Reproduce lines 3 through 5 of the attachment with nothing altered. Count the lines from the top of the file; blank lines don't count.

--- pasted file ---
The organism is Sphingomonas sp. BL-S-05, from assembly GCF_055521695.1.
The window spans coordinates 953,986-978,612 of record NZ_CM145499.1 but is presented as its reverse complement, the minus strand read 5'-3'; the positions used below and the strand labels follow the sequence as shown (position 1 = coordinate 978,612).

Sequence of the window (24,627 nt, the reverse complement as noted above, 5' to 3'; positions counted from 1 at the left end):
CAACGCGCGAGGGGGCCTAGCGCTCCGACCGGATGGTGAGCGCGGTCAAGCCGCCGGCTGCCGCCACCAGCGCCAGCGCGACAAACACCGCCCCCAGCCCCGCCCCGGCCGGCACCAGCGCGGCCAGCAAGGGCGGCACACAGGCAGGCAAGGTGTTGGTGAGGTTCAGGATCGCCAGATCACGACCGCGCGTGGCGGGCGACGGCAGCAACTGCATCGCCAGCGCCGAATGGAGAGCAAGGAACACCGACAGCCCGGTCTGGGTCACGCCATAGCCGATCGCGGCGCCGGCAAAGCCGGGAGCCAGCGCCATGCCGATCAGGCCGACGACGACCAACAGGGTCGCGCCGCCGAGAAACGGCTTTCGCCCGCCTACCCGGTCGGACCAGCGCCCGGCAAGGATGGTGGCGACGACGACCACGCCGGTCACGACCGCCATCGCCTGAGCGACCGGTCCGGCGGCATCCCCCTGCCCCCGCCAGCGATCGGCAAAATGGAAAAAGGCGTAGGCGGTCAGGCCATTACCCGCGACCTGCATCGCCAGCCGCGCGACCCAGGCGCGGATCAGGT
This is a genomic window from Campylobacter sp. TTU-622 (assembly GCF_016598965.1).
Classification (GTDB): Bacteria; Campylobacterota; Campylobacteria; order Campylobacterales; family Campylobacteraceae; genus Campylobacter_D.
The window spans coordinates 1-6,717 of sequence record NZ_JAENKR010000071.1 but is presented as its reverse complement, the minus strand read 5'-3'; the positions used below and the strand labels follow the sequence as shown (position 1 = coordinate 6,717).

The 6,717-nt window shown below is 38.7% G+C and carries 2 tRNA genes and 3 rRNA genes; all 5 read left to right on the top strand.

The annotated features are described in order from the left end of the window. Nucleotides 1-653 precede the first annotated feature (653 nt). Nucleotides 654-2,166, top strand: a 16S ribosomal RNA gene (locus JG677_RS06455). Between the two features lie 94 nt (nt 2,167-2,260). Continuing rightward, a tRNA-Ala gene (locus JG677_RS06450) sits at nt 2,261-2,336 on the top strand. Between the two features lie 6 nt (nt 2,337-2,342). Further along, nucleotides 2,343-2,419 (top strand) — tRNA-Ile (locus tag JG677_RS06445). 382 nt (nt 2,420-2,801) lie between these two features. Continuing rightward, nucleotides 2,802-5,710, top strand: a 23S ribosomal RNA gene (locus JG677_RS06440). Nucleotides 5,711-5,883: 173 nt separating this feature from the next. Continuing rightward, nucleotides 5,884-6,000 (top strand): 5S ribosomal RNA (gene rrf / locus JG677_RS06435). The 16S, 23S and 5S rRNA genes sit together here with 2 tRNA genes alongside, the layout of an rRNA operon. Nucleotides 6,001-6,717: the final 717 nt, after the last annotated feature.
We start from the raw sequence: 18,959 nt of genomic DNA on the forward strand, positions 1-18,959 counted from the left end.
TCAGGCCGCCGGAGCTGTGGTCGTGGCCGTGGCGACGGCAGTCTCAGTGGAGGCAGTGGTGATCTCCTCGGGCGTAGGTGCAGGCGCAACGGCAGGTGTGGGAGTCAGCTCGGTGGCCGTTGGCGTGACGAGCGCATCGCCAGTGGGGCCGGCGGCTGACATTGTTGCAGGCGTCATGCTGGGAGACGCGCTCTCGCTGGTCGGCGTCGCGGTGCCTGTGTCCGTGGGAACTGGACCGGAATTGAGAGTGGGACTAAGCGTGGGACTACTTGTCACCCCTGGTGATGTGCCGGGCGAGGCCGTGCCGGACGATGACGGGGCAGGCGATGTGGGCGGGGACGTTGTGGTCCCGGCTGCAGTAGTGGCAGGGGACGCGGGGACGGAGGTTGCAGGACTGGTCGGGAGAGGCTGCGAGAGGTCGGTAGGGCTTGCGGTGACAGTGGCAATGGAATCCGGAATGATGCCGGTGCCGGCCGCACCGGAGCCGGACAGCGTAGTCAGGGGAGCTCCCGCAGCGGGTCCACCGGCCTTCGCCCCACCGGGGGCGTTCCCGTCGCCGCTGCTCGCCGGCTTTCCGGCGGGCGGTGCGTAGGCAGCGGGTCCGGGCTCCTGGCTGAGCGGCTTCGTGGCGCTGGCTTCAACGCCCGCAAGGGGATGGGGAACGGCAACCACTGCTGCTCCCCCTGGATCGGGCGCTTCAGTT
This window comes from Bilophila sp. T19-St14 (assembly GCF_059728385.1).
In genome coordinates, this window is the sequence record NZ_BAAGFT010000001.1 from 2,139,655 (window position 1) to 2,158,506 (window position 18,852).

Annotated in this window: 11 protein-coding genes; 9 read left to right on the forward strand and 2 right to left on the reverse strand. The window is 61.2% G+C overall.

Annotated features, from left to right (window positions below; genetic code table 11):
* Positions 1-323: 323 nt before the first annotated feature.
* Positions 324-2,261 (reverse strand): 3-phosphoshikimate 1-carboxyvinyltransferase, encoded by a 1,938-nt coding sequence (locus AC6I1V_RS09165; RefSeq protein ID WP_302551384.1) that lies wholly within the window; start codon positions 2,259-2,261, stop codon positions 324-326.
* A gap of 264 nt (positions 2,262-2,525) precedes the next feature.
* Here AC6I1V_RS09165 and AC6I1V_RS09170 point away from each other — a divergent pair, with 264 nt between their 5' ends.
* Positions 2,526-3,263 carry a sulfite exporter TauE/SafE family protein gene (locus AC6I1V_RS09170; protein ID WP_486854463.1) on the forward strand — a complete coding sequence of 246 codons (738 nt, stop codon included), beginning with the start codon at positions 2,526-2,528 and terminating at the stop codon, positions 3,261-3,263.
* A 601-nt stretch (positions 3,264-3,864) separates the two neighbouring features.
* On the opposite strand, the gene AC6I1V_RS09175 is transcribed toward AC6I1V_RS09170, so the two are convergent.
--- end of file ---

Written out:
Sequence of the window (24,627 nt, the reverse complement as noted above, 5' to 3'; positions counted from 1 at the left end):
CAACGCGCGAGGGGGCCTAGCGCTCCGACCGGATGGTGAGCGCGGTCAAGCCGCCGGCTGCCGCCACCAGCGCCAGCGCGACAAACACCGCCCCCAGCCCCGCCCCGGCCGGCACCAGCGCGGCCAGCAAGGGCGGCACACAGGCAGGCAAGGTGTTGGTGAGGTTCAGGATCGCCAGATCACGACCGCGCGTGGCGGGCGACGGCAGCAACTGCATCGCCAGCGCCGAATGGAGAGCAAGGAACACCGACAGCCCGGTCTGGGTCACGCCATAGCCGATCGCGGCGCCGGCAAAGCCGGGAGCCAGCGCCATGCCGATCAGGCCGACGACGACCAACAGGGTCGCGCCGCCGAGAAACGGCTTTCGCCCGCCTACCCGGTCGGACCAGCGCCCGGCAAGGATGGTGGCGACGACGACCACGCCGGTCACGACCGCCATCGCCTGAGCGACCGGTCCGGCGGCATCCCCCTGCCCCCGCCAGCGATCGGCAAAATGGAAAAAGGCGTAGGCGGTCAGGCCATTACCCGCGACCTGCATCGCCAGCCGCGCGACCCAGGCGCGGATCAGGT
This is a genomic window from Campylobacter sp. TTU-622 (assembly GCF_016598965.1).